Miss the boat, go missing in action, introduce ultra cool and new tools– for free– and still disappoint the technorati elite. Were we screaming for a new way to tell time? No. What we want is a solution to the problem known as television.
It Still Ain’t Apple TV
What was missing in action from Thursday’s Apple Event (streamed live over Apple TV and on the web) is a laundry list of products Apple is struggling to manage.
Yes, it was nice that new iPads are on the way. Touch ID is a nice plus; the gold iPad will sell well in Asia, thanks for the free new versions of iOS 8.1 and OS X Yosemite.
The few folks who use an iMac for video editing and photography will appreciate the 5k Retina display in the new iMac, and somehow Apple managed to reduce the price of the slightly overpriced Mac mini, while upgrading nearly everything inside.
Where’s the upgrade for Apple TV? It went missing in action.
After all, the billing for this event was a simple “It’s been way too long.” The iPads were upgraded less than a year ago. Both MacBook Air and MacBook Pro were upgraded in the past year. Ditto for the iMac with that cool thin screen design.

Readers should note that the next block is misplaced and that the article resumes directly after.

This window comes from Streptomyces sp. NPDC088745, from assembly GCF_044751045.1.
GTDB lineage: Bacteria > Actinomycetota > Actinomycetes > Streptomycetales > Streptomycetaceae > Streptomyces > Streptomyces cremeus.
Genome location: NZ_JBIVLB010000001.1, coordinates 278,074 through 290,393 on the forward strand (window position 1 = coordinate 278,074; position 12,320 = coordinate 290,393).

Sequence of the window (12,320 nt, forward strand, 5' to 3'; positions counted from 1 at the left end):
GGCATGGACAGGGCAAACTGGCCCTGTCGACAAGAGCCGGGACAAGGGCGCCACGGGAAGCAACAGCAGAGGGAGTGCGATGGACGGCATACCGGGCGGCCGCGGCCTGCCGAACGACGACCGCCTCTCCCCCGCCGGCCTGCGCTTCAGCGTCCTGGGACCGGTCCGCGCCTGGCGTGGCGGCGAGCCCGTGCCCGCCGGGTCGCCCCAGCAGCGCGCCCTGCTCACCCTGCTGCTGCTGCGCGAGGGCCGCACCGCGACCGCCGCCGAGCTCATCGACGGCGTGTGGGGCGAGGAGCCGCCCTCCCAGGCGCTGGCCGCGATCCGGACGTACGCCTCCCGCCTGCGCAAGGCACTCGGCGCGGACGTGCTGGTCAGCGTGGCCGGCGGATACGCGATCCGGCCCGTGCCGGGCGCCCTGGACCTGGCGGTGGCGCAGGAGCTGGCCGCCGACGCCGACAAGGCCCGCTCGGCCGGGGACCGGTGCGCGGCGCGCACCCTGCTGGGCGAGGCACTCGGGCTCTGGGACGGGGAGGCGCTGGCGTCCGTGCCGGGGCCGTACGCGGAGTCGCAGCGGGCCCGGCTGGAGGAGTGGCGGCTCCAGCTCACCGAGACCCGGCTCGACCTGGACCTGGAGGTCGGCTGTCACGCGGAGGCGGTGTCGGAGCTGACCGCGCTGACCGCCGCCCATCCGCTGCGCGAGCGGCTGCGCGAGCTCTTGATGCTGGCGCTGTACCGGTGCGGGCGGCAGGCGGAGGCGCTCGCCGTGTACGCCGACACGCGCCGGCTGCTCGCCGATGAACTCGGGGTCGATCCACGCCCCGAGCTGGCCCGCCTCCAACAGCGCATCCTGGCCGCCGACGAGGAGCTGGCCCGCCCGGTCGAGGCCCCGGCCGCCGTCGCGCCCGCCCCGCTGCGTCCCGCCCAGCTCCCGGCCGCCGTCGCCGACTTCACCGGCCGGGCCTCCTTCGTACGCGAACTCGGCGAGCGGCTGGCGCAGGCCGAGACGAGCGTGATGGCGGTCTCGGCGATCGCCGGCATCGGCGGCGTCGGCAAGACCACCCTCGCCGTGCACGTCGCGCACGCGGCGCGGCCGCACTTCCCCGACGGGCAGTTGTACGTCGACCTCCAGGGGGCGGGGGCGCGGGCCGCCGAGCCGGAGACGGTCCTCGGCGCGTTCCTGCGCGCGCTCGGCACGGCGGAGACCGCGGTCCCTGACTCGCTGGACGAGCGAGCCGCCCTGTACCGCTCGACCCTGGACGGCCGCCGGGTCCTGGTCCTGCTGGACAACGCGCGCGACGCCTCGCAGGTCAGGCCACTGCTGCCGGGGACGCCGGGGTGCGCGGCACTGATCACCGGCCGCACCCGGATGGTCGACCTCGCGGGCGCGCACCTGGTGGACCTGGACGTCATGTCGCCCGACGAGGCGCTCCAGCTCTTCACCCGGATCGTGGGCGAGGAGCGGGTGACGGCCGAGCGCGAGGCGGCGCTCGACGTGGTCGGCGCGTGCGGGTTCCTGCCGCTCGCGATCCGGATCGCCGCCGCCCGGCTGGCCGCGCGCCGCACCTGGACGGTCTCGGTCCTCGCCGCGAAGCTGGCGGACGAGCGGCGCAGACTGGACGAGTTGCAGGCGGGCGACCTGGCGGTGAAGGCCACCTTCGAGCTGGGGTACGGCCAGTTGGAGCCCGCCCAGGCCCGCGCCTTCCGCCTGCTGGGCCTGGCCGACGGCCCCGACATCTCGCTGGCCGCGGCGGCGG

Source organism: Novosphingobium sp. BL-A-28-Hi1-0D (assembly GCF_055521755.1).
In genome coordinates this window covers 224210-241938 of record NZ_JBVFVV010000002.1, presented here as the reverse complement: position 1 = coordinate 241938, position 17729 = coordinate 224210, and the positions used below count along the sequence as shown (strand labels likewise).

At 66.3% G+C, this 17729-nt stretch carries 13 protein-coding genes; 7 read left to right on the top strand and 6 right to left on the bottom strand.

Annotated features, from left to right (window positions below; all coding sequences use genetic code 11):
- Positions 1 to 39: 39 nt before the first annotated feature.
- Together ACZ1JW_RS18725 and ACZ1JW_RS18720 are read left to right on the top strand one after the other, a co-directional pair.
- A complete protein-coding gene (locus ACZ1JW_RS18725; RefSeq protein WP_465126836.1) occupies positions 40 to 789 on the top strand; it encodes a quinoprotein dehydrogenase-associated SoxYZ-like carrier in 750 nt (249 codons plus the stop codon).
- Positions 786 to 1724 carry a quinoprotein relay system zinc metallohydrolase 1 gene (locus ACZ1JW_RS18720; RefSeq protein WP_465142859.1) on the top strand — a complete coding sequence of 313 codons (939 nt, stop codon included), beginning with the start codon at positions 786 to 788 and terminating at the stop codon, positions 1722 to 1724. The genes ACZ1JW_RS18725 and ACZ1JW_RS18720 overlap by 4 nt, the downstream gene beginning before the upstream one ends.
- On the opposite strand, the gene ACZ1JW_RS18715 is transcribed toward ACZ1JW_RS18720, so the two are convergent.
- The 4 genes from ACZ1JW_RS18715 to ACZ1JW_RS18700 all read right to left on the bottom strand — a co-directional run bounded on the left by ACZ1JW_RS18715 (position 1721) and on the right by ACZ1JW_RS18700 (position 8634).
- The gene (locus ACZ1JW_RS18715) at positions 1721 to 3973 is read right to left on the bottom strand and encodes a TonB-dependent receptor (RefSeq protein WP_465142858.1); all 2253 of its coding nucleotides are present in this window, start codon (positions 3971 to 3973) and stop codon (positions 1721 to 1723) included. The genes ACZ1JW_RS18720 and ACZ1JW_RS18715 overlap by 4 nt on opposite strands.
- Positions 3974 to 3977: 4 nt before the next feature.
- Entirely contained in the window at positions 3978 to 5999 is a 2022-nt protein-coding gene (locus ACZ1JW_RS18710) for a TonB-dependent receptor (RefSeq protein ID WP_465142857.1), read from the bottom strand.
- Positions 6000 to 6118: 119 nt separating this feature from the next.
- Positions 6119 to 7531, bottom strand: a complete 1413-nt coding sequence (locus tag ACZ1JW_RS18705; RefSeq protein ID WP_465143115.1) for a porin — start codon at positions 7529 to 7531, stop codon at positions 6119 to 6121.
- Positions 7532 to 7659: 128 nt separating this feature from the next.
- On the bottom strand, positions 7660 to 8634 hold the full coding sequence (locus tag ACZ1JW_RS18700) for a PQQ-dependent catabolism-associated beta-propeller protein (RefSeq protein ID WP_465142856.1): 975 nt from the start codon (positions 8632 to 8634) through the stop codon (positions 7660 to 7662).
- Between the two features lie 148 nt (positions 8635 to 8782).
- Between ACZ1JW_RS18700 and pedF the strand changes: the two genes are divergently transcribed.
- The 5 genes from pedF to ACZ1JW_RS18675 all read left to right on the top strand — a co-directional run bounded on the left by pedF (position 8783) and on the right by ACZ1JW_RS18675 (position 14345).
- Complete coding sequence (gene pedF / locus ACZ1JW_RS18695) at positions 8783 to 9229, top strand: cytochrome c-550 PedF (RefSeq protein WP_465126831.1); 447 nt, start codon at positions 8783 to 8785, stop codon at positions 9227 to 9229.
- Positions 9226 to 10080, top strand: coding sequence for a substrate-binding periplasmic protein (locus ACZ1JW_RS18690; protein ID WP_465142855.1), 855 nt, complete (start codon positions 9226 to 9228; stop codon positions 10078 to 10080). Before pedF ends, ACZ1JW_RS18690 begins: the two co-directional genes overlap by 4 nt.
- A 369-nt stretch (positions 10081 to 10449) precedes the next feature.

Anything that smacks of “It’s been way too long” should be applied to Apple TV because that’s been way, way, way too long; already pushing three years since the last significant update.
Every Apple TV competitor’s device has more horsepower, more capability, more channels, and a lower price tag. Apple TV’s one saving grace is AirPlay, which lets you stream whatever is on your Mac, iPhone, or iPad directly (actually, indirectly) to your widescreen TV.
Hey, Apple. If we cannot get video on demand for all TV shows and movies ever made, at least drop in a faster CPU, more storage, and an Apple-inspired DVR while we wait for that TV thing that Steve Jobs said he cracked.